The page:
All About Backpacks

Written By: Mary M. Alward
Printer Friendly Version

Your child riffles through his backpack to find homework assignments, his MP3 player, lunch money and his Game Boy games. He shoves it into the bottom of his locker, shoves it under the seat on the school bus and tosses it in a corner of his room when he gets home. The backpack is used and abused. But can your child's backpack affect your child's health permanently and cause him problems for his entire life? The answer is that if the backpack isn't used properly, it can permanently affect his posture and cause permanent back pain because his spine can be damaged.

Backpack Organization

Backpacks are great for helping your child become organized. Most have multiple compartments in which to keep notes, books, lunches and supplies close at hand. Backpacks have greater benefits than purses or shoulder bags because the weight in a backpack is more evenly distributed across the back. The abdominal and back muscles are the strongest in the body and they support the backpack. However, if the backpack is overloaded or improperly packed, problems can arise.

Backpack Health Problems

Your child's spine consists of 33 bones called vertebrae. Between the vertebrae is a disc, which acts as a shock absorber. If your child puts on a backpack that is overloaded, the weight can pull him backward. To compensate for this, your child may arch his back or bend forward at the hips. This causes his spine to compress in an unnatural way.

Teenagers who constantly carry and overloaded backpack compensate for the extra weight by leaning forward. Over an extended period of time, this will cause the upper back to be permanently curved and shoulders to become rounded. Your teen can develop problems with his back, neck and shoulders that will be permanent and cause him extreme pain.

Children who carry a backpack over one shoulder lean to one side to compensate for the extra weight. They can develop upper and lower back pain and neck and shoulder strain. The improper use of a backpack can lead to poor posture and a lifetime of back, neck and shoulder problems.

If your child struggles to get his backpack on or off, or if he has to lean forward to carry it, then you need to take a closer look at the way the backpack is being used. If the straps dig into his shoulders, they can interfere with the nervous system and blood circulation. This can cause numbness, tingling and weakness in the arms and hands.

A heavy backpack also changes the way your child walks and can cause him to stumble or fall. This is particularly true on stairs or uneven ground because the backpack causes your child to be off-balance.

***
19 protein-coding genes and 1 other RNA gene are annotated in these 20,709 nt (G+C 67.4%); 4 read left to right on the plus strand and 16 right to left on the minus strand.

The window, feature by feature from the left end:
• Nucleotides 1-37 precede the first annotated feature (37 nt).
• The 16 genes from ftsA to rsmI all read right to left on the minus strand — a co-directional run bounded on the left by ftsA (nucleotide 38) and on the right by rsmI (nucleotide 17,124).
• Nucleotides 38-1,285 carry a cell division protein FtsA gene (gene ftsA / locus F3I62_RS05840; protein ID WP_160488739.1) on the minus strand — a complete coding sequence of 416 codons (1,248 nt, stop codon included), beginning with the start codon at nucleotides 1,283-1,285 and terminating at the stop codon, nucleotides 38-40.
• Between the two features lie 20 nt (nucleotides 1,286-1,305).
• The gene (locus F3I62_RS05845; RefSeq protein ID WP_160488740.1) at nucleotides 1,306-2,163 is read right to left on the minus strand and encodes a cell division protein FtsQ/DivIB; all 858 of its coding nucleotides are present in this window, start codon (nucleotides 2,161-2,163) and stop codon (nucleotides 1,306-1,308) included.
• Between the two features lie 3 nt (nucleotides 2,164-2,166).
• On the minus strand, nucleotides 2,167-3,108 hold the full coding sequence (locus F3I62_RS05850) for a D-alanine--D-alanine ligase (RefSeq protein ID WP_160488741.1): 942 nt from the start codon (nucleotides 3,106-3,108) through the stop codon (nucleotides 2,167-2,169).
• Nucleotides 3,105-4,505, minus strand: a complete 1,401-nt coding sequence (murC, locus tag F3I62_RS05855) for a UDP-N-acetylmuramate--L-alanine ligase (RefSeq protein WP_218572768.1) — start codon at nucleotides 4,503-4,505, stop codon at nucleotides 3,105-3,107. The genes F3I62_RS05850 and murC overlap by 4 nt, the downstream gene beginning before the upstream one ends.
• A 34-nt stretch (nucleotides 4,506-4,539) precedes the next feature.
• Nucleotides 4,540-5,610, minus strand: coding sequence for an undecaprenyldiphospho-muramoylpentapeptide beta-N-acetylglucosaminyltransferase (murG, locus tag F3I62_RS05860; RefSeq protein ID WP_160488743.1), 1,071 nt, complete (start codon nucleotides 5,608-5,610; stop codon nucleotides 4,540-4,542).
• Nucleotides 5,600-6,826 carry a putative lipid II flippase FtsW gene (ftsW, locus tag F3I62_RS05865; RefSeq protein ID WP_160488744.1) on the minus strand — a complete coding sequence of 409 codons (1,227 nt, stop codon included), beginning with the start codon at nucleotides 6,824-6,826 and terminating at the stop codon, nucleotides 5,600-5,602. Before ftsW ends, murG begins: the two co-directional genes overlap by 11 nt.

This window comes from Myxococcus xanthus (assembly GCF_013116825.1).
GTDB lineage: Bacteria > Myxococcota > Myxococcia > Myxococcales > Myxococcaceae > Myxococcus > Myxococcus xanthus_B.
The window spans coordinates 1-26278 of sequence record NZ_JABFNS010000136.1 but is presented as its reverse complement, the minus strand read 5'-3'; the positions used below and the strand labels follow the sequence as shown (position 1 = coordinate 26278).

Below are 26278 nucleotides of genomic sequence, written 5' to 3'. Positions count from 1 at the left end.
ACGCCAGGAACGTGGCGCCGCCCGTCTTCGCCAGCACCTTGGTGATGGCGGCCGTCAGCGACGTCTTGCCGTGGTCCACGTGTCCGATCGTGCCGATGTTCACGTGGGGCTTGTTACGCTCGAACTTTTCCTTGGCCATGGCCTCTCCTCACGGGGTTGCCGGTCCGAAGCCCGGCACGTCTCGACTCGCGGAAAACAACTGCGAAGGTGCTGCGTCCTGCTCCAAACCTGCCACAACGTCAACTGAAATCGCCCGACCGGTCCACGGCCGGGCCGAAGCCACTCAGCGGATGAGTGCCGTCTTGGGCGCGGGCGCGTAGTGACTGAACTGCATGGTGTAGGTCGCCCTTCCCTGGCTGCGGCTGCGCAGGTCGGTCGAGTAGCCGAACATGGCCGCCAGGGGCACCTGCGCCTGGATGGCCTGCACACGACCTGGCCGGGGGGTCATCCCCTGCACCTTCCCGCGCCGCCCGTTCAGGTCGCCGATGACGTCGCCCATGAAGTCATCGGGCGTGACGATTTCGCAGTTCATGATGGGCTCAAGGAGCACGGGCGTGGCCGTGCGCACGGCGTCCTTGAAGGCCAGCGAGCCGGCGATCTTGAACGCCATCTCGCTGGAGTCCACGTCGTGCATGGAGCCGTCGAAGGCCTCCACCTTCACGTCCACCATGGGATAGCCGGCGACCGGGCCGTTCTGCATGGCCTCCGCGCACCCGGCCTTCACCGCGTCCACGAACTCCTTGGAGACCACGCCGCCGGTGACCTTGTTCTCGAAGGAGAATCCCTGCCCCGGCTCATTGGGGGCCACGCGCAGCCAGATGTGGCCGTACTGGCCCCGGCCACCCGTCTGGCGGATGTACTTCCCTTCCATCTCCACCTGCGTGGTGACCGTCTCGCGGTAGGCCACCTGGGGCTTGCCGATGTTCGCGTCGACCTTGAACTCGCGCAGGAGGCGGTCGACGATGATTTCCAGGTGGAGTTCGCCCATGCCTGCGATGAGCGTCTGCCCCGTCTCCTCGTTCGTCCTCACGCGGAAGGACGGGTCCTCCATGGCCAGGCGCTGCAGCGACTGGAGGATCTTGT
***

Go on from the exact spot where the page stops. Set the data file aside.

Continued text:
Backpack Tips

Allow your child's backpack to work for him instead of against him. Follow these tips:

A backpack should have two padded straps. The wider these straps are, the better it is for your child.

A backpack with a metal frame gives more support. Be sure to measure before purchasing this type of backpack to ensure it will fit into your child's locker.

Shop for a backpack that has a belt at the waist. This helps to distribute the weight evenly on the body.

Be sure your child's backpack has multiple compartments, which also helps to distribute weight evenly on the body.

Purchase a backpack that has wheels. Kids love them and they keep the weight of books and supplies off of your child's back. Check with the school before purchasing to be sure this type of backpack is allowed.

Coach your child to carry only what he needs in his backpack. Lockers are the place for unnecessary items.

Teach your child to spread his homework over the week so he doesn't have to bring all of his books home the same day.

Be sure your child doesn't carry more than ten percent of this weight in his backpack. Check the weight on your bathroom scale to be sure he is within the limit.

Teach your child to bend his knees when he picks up his backpack. This prevents back injuries.

Help your child exercise to strengthen his back, torso and abdominal muscles.

Make it a rule that you child must carry his backpack with both straps over his shoulders and that the load is light and evenly distributed.

Heaviest items should be packed closest to your child's back to prevent his body from being pulled backward.

Backpacks are excellent tools when they are properly used. Teach your child the proper use of his backpack. If he uses it properly, there is little chance of injury or permanent damage. Keep your child safe.

Sponsored Links
K-12 Articles
Article Topics
Similar Articles
  • The Importance of Ninth Grade
    Students who are entering ninth grade do not realize the importance of the critical decisions they will be making during the next four to five years. The junior year of high school, ninth grade, is...
  • How to Get the Best Supplies for Your Money
    School supply lists can seem unending, and the price can add up very quickly. But do we really need to get everything on the list right away? When should we start looking for school supplies, such...
  • Public or Private?
    Daniel attended private school until sixth grade, when he was diagnosed with Asperger's Syndrome, a form of high-functioning autism. Even though Daniel set the curve in all of his classes the school...
  • Keep Morning Stress at a Minimum: Establish a Routine
    Morning! It can be a time of stress. The kids are fighting over who gets to use the bathroom first, scrambling to find clothes to wear to school and wolfing down breakfast as they head out the door....
  • Making Sense of No Child Left Behind
    The No Child Left Behind Act of 2001 has met with mixed results and mixed feelings. Some think it is just a waste of money. Some love it because our children will be able to compete in a changing...